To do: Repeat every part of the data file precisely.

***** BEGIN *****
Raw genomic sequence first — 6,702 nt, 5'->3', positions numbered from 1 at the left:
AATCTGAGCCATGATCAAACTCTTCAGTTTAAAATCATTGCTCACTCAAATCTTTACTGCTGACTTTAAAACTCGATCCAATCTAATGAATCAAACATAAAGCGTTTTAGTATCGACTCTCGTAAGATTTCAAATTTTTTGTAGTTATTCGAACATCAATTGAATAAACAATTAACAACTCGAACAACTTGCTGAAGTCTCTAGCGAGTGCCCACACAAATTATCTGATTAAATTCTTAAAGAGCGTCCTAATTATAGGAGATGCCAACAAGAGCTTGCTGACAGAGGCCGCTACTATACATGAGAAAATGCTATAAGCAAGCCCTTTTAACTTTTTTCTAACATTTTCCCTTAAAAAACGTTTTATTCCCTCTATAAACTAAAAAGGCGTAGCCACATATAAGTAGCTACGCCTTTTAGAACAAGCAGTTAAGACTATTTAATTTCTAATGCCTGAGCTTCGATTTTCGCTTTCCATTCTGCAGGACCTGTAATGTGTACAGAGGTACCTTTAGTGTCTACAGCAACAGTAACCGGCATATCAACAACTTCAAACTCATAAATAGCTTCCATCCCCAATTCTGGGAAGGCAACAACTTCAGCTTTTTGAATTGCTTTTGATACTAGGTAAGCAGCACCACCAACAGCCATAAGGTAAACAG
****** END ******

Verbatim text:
Raw genomic sequence first — 6,702 nt, 5'->3', positions numbered from 1 at the left:
AATCTGAGCCATGATCAAACTCTTCAGTTTAAAATCATTGCTCACTCAAATCTTTACTGCTGACTTTAAAACTCGATCCAATCTAATGAATCAAACATAAAGCGTTTTAGTATCGACTCTCGTAAGATTTCAAATTTTTTGTAGTTATTCGAACATCAATTGAATAAACAATTAACAACTCGAACAACTTGCTGAAGTCTCTAGCGAGTGCCCACACAAATTATCTGATTAAATTCTTAAAGAGCGTCCTAATTATAGGAGATGCCAACAAGAGCTTGCTGACAGAGGCCGCTACTATACATGAGAAAATGCTATAAGCAAGCCCTTTTAACTTTTTTCTAACATTTTCCCTTAAAAAACGTTTTATTCCCTCTATAAACTAAAAAGGCGTAGCCACATATAAGTAGCTACGCCTTTTAGAACAAGCAGTTAAGACTATTTAATTTCTAATGCCTGAGCTTCGATTTTCGCTTTCCATTCTGCAGGACCTGTAATGTGTACAGAGGTACCTTTAGTGTCTACAGCAACAGTAACCGGCATATCAACAACTTCAAACTCATAAATAGCTTCCATCCCCAATTCTGGGAAGGCAACAACTTCAGCTTTTTGAATTGCTTTTGATACTAGGTAAGCAGCACCACCAACAGCCATAAGGTAAACAG